John Craig Freeman @ Venice Biennial 2011
“Water wARs: Squatters Pavilion”
As one of the world’s most important forums for the dissemination and ‘illumination’ about the current developments in international art, the 54th Biennial of Venice could not justify its reputation without an uninvited augmented reality infiltration. In order to challenge the conventions through which contemporary art is viewed ManifestAR constructed a series of virtual pavilions directly amongst the national pavilions in the Giardini.
Biennial curator Bice Curiger wrote “La Biennale is one of the world’s most important forums for the dissemination and ‘illumination’ about the current developments in international art. The title of the 54th Exhibition, ILLUMInations literally draws attention to the importance of such developments in a globalized world. I am particularly interested in the eagerness of many contemporary artists to establish an intense dialogue with the viewer, and to challenge the conventions through which contemporary art is viewed.”
The term “nations” in ILLUMInations applies metaphorically to recent developments in the arts all over the world, where overlapping groups form collectives of people representing a wide variety of smaller, more local activities and mentalities. In addition, I am in favor of a Biennale with the Pavilions, because they represent an extraordinary opportunity for dialogue among the artists. The Arsenale offers me an opportunity to bring together the works of artists who use the space as a medium through the creation of ‘para-Pavilions’.
Sometimes the Pavilions of the Biennale are considered anachronistic; on the contrary, they can be a tool to reflect upon the issue of identity. I wish to reinforce the sense of unity between the International Exhibition and the National Participations, by asking the artists from every country and the artists of ILLUMInations to answer 5 questions regarding this theme.
Where do you feel at home’?
Does the future speak English or another language?
Is the artistic community a nation?
How many nations do you feel inside yourself?
If art was a nation what would be written in its constitution?”
In accordance with the “ILLUMInations” theme and Curiger’s 5 questions our uninvited participation was not bound by nation-state borders, by physical boundaries or by conventional art world structures. The virtual pavilions at the 54th Biennial reflected on a rapidly expanding and developing new realm of augmented reality art that radically crosses dimensional, physical and hierarchical boundaries.
In a city founded by refugees, Water wARs anticipates the flood of environmental refugees into the developed world caused by environmental degradation, global warming and the privatization of the world’s drinking water supply by multinational corporations like Bechtel.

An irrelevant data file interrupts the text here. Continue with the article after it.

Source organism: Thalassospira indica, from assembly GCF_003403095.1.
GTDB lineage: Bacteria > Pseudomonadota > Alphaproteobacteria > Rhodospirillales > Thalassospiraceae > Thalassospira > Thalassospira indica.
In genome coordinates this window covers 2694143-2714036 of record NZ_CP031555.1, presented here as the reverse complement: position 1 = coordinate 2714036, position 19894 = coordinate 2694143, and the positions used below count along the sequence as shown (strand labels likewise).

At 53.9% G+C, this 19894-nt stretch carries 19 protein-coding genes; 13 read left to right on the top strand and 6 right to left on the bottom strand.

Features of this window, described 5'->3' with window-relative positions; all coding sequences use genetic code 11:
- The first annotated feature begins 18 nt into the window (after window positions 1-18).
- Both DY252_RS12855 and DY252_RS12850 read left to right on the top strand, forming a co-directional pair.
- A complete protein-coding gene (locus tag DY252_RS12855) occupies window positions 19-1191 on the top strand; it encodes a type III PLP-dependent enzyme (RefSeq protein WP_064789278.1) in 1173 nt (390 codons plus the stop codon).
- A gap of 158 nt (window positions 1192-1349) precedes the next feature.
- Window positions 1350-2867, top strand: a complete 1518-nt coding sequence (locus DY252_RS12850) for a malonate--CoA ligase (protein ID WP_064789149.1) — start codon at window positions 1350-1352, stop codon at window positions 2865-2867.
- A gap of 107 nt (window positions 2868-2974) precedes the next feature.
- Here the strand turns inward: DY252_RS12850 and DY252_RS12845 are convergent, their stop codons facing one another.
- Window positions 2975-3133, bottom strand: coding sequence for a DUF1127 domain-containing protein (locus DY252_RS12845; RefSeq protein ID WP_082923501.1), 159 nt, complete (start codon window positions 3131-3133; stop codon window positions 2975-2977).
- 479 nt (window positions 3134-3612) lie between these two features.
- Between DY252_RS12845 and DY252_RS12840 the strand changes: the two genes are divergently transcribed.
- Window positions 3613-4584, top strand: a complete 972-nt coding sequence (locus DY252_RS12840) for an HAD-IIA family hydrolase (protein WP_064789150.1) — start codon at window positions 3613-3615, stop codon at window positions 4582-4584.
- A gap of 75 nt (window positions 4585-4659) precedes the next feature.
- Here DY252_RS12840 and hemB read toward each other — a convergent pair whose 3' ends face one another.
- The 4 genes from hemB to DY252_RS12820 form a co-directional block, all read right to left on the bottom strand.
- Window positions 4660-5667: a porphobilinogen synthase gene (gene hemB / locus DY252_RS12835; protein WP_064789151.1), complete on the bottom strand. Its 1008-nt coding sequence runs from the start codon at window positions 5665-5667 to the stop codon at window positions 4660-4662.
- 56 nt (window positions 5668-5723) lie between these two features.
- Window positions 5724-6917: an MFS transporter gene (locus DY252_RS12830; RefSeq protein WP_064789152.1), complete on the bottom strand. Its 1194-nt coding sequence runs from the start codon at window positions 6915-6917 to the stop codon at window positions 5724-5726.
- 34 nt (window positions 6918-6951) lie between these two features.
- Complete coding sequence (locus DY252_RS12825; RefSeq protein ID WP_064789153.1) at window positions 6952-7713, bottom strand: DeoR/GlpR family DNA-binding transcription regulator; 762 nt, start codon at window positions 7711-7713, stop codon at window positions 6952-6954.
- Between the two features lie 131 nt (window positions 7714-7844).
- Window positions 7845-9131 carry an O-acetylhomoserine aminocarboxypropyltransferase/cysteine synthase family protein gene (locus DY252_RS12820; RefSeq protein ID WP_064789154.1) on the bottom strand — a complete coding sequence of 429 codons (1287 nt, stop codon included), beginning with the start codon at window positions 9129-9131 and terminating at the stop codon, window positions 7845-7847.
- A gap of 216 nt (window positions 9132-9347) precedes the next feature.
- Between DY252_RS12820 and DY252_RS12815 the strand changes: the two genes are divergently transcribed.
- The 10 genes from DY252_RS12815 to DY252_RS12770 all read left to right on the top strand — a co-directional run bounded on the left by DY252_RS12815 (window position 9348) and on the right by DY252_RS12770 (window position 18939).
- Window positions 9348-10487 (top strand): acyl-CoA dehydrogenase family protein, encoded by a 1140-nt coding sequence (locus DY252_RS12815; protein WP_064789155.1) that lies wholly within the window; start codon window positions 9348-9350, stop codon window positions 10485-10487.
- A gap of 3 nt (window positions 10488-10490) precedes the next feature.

Artist John Craig Freeman, in association with the augmented reality artists collective ManifestAR‘s Venice Biennial AR Intervention, has created a public art work in and around the Giardini Pavilion and in Piazza San Marco during the 2011 Venice Biennial.
“And you thought the oil wars were bad!”
The project consists of a Water wARs Pavilion for undocumented artists/squatters and water war refugees. The Water wARs Pavilion will grow into a sprawling shantytown over course on the biennial from the June 4th to November 27th.
Launch Project: If you are in Venice, you can launch project on your iPhone or Android now.
Bio: John Craig Freeman is a public artist with over twenty years of experience using emergent technologies to produce large-scale public work at sites where the forces of globalization are impacting the lives of individuals in local communities. His work seeks to expand the notion of public by exploring how digital networked technology is transforming our sense of place.
He has produced work and exhibited around the world including in Xi’an, Belfast, Los Angeles, Beijing, Zurich, New York City, Taipei, São Paulo, Warsaw, Kaliningrad, Miami, Bilbao, Havana, Atlanta, Calgary, Buffalo, Boston, Mexico City, London and San Francisco. In 1992 he was awarded an Individual Artist Fellowship from the National Endowment for the Arts. He has had work commissioned by both Rhizome.org and Turbulence.org. His work has been reviewed in The New York Times, El Pais, Liberation, Wired News, Artforum, Ten-8, Z Magazine, Afterimage, Photo Metro, New Art Examiner, Time, Harper’s and Der Spiegel. Christiane Paul cites Freeman’s work in her book Digital Art, Second Addition, as does Lucy Lippard in the Lure of the Local, and Margot Lovejoy in Digital Currents: Art in the Electronic Age. His writing has been published in Rhizomes, Leonardo, the Journal of Visual Culture, and Exposure.
Freeman received a Bachelor of Art degree from the University of California, San Diego in 1986 and a Master of Fine Arts degree from the University of Colorado, Boulder in 1990. He is currently an Associate Professor of New Media at Emerson College in Boston.
“If Andy Warhol set out to create a distinctly American art form in the twentieth century, I identify with those who seek to create a distinctly global art form in the twenty-first.”